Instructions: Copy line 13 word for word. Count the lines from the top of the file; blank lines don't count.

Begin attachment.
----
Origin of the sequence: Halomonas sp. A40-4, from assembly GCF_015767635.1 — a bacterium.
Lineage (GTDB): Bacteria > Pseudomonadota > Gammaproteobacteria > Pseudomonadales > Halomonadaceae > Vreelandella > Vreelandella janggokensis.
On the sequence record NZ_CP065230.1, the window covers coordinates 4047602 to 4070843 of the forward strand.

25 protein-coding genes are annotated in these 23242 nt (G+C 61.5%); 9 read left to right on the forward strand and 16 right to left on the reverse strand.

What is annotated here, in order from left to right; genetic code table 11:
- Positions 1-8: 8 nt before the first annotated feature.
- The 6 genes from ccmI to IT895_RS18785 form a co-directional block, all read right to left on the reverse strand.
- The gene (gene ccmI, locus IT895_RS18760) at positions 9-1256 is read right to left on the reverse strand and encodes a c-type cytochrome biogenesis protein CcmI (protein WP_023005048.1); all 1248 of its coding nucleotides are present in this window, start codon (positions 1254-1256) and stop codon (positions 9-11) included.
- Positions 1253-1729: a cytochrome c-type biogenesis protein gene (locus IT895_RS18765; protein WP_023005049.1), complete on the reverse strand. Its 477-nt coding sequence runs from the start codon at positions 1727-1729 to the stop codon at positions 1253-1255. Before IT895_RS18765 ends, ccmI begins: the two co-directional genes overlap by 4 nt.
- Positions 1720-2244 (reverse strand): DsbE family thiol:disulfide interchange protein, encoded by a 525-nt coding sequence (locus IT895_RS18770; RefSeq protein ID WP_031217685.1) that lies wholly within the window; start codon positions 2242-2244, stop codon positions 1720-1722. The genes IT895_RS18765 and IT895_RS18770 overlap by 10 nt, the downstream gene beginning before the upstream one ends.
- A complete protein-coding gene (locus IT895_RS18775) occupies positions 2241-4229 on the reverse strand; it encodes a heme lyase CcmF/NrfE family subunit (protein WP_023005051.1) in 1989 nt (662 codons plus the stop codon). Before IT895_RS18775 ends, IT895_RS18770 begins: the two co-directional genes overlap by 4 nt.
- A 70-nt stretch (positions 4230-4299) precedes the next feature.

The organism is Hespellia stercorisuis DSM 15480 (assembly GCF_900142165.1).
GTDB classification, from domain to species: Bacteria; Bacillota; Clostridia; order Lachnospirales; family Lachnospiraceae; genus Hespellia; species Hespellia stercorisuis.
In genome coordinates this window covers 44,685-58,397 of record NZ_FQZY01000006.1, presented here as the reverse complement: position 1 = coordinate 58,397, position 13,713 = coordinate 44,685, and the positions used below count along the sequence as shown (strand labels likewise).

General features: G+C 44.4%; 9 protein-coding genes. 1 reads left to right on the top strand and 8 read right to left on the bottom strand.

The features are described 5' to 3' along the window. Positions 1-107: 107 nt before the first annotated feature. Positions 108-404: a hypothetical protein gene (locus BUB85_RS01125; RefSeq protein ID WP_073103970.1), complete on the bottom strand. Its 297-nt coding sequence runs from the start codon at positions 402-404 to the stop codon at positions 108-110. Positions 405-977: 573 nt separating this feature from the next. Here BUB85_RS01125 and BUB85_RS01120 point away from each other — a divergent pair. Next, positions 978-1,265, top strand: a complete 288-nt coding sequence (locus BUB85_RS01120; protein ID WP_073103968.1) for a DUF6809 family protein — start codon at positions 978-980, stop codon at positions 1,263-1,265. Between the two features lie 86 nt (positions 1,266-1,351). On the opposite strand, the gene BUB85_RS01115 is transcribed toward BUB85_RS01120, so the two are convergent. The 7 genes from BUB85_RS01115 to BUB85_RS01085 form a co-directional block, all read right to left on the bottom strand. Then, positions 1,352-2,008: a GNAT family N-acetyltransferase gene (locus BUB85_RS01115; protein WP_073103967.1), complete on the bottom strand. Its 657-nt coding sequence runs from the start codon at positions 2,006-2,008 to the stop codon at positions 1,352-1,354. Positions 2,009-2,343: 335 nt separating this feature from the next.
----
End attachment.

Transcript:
The organism is Hespellia stercorisuis DSM 15480 (assembly GCF_900142165.1).